Marriage Allowance: how to get a £1,150 tax break


Updated on 05 April 2019 | 0 Comments

Around one million eligible couples are missing out on the Marriage Allowance, which could be worth £1,150. Here's all you need to know

Couples in the UK could be missing out a tax break worth the best part of a grand.

The Marriage Allowance is a controversial handout available to certain couple's who are married or in a civil partnership.

And while three million eligible couples have taken this up, a further million are still missing out, according to HMRC.

As the annual allowance, can be backdated to when it was introduced, it could mean you and your significant other are missing out on more than £1,150.

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How does the Marriage Allowance work?

The Marriage Allowance is a tax-break for married couples or those in a civil partnership and was introduced by the Government in April 2015.

It allows you to share part of your tax-free Personal Allowance with a partner in order to lower your joint overall tax bill.

For example, in the current tax year 2019/20, one partner can transfer up to 10% of their unused personal tax allowance to their spouse or civil partner.

If you were able to transfer the full 10% now, that would mean a saving of £250 for the current tax year.

Importantly, you can also apply for this to be backdated by up to four years. It’s only been in place for three years so far, but that means that if you qualify but haven’t already registered then you could apply for an additional £900 in total.

That’s worked out as £212 for 2015/16, £220 for 2016/17, £230 for 2017/18 and £238 for 2018/19.

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What about bereaved partners?

Buried away in the Budget was a small but welcome announcement. If you and your spouse were eligible for the allowance at any point after it was introduced then you can make a retrospective claim.

In the past, you could not make a backdated claim if your partner had died.

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Who is eligible?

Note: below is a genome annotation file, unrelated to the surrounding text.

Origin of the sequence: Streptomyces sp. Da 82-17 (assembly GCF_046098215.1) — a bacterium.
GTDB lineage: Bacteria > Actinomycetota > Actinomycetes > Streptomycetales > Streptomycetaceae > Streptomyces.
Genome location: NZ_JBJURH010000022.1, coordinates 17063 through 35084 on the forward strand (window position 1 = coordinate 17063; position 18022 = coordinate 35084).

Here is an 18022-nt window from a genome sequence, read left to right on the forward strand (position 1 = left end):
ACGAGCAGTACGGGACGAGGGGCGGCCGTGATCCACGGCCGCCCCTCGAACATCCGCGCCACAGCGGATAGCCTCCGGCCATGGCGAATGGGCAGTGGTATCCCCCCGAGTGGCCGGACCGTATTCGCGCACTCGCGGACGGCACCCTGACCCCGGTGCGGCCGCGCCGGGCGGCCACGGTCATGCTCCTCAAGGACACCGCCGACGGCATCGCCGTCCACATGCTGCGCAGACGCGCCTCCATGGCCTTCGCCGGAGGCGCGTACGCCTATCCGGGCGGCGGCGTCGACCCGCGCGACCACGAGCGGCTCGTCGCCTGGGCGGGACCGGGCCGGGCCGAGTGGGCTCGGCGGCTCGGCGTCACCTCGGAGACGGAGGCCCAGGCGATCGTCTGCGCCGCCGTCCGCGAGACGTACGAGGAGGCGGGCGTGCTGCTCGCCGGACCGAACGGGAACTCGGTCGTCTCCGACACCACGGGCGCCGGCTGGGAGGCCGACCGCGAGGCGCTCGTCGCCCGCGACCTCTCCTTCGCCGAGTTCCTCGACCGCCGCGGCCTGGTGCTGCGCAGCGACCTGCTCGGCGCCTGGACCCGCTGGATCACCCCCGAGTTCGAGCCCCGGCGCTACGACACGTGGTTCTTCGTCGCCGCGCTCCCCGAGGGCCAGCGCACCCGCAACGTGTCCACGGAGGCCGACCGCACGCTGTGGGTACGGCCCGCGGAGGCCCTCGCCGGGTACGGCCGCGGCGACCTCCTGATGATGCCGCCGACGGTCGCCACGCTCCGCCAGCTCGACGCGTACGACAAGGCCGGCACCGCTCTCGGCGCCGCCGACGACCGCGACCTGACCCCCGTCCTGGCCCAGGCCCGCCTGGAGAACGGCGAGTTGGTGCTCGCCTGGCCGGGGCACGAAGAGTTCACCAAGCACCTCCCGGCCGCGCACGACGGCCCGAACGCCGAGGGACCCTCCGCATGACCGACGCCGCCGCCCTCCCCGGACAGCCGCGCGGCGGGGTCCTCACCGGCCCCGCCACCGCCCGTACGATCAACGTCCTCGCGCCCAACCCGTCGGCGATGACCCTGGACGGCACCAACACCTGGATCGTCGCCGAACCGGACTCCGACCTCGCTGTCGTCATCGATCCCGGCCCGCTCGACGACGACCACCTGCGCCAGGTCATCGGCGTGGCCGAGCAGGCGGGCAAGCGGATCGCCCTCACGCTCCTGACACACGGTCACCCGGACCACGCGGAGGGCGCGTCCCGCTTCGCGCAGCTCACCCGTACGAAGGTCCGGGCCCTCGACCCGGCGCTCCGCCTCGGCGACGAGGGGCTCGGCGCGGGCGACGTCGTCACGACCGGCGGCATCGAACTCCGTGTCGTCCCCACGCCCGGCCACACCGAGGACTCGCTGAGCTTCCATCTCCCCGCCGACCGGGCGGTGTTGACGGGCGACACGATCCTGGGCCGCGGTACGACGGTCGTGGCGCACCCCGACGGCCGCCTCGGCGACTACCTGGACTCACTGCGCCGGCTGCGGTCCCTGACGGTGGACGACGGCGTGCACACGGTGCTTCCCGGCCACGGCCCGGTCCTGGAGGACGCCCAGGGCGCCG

As we’ve already mentioned you’ll need to be married or in a civil partnership to apply for the Marriage Allowance. Unfortunately, living together even if you have children doesn’t make you eligible for the scheme.

Both partners need to be born on or after 6 April 1935 (if one or both of you was born before this date you can claim the Married Couple’s Allowance).

One partner needs to be a non-taxpayer, which means they earn under the Personal Allowance threshold. For 2015/16 that means earning less than £10,600, for 2016/17 less than £11,000, for 2017/18 less than £11,500, for 2018/19 £11,850 and for this tax year £12,500.

The other partner has to be a basic rate taxpayer. For the 2015/16 that means earning less than £42,385, for 2016/17 less than £43,000, for 2017/18 £45,000, for 2018/19 less than £46,350 and for this tax year £50,000.

How to apply

You can apply for the Marriage Allowance on the HMRC website or by phone on 0300 200 3300.

You’ll need both of your National Insurance numbers plus ID for the non-taxpayer. It should be the non-taxpayer that makes the application.

HMRC will notify you if you are eligible for the allowance and whether you are also eligible for the backdated allowance.

Most of the time the Marriage Allowance will be paid adjusting the recipient partner’s tax code. The transferring partner will also get a new adjusted tax code for the year.

The Marriage Allowance will continue to be paid until you cancel it or you inform HMRC that your circumstances have changed.

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